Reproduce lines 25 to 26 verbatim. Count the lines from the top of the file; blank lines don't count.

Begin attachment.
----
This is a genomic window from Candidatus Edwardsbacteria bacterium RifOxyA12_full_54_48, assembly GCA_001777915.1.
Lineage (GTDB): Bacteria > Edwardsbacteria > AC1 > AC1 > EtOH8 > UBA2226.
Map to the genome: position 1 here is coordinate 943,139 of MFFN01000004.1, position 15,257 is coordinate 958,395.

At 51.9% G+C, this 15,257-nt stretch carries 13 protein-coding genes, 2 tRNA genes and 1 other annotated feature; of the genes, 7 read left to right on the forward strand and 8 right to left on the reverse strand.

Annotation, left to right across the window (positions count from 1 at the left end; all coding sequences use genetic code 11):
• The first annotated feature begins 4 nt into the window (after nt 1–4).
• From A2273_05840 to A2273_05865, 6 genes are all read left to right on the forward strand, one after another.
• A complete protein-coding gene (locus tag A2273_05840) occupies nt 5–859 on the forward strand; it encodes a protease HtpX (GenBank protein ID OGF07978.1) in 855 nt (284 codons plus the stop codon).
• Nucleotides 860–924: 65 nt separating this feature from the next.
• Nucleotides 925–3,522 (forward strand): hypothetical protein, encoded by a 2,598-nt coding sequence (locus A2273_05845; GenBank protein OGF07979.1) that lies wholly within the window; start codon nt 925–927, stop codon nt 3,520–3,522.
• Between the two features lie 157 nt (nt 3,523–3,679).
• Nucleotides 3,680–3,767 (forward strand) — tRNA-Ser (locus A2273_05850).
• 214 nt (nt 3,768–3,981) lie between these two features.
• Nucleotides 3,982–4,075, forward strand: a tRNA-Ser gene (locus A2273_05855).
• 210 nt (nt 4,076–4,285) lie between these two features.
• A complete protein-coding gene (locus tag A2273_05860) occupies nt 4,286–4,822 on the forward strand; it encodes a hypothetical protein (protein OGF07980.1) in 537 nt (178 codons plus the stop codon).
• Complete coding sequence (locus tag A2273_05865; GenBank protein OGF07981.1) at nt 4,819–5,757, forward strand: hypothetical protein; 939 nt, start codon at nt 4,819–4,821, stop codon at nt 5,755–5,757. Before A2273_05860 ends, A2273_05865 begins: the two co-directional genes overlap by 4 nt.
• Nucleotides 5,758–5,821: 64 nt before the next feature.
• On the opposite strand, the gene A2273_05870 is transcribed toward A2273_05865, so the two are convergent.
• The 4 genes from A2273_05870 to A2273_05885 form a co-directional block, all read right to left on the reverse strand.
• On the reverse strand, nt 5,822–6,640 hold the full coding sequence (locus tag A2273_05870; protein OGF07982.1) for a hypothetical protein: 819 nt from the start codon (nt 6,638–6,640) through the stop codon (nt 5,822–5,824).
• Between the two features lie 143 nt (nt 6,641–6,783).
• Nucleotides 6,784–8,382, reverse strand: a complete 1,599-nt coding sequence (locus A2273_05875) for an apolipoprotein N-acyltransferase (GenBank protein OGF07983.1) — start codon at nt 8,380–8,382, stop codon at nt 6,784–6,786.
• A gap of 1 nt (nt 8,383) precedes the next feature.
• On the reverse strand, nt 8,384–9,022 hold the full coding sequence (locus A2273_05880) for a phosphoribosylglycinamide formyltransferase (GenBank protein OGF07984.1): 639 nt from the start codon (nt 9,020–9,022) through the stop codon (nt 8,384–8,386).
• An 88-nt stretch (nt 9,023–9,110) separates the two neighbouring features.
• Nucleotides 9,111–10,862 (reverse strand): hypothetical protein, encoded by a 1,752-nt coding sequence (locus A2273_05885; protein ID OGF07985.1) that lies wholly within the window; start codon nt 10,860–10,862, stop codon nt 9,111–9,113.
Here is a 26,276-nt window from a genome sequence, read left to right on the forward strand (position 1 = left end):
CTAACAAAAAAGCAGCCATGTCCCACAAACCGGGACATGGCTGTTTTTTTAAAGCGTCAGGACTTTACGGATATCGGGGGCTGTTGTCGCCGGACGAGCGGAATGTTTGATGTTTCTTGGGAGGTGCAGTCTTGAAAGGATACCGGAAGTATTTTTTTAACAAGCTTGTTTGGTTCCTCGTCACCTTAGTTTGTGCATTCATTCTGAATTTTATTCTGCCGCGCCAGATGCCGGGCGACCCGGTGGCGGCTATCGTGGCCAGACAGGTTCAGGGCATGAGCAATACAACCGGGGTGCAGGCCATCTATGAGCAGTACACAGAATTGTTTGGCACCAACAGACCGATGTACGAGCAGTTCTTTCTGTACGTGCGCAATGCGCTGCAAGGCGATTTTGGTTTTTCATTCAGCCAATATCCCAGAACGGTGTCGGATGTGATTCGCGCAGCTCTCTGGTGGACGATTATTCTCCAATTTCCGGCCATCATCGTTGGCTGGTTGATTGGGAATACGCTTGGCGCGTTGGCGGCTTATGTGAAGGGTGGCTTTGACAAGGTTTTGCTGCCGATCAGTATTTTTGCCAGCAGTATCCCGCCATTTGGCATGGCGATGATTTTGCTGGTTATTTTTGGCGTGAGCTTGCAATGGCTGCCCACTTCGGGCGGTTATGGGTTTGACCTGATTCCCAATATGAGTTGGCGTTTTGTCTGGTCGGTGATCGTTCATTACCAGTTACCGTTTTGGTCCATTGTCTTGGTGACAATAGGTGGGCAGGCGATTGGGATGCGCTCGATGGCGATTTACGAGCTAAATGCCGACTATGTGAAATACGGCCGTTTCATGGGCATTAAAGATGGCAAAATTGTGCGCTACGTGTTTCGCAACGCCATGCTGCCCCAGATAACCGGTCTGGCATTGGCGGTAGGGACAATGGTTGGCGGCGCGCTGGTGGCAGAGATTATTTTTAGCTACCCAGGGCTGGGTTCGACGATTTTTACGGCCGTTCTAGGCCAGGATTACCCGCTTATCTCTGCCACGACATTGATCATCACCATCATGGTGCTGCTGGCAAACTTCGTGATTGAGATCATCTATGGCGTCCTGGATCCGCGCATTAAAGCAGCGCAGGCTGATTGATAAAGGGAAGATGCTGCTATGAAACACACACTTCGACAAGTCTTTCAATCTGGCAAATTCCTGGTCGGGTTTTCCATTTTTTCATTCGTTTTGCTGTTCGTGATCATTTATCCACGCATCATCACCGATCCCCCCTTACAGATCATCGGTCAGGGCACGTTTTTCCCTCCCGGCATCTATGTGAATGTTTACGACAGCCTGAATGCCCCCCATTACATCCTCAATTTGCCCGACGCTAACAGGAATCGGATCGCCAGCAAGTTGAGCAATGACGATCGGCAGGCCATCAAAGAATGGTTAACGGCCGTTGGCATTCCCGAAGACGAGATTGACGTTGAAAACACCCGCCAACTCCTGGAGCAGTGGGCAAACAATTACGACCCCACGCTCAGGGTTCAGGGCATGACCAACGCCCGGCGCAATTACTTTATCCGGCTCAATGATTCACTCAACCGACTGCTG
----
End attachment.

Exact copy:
• On the reverse strand, nt 8,384–9,022 hold the full coding sequence (locus A2273_05880) for a phosphoribosylglycinamide formyltransferase (GenBank protein OGF07984.1): 639 nt from the start codon (nt 9,020–9,022) through the stop codon (nt 8,384–8,386).
• An 88-nt stretch (nt 9,023–9,110) separates the two neighbouring features.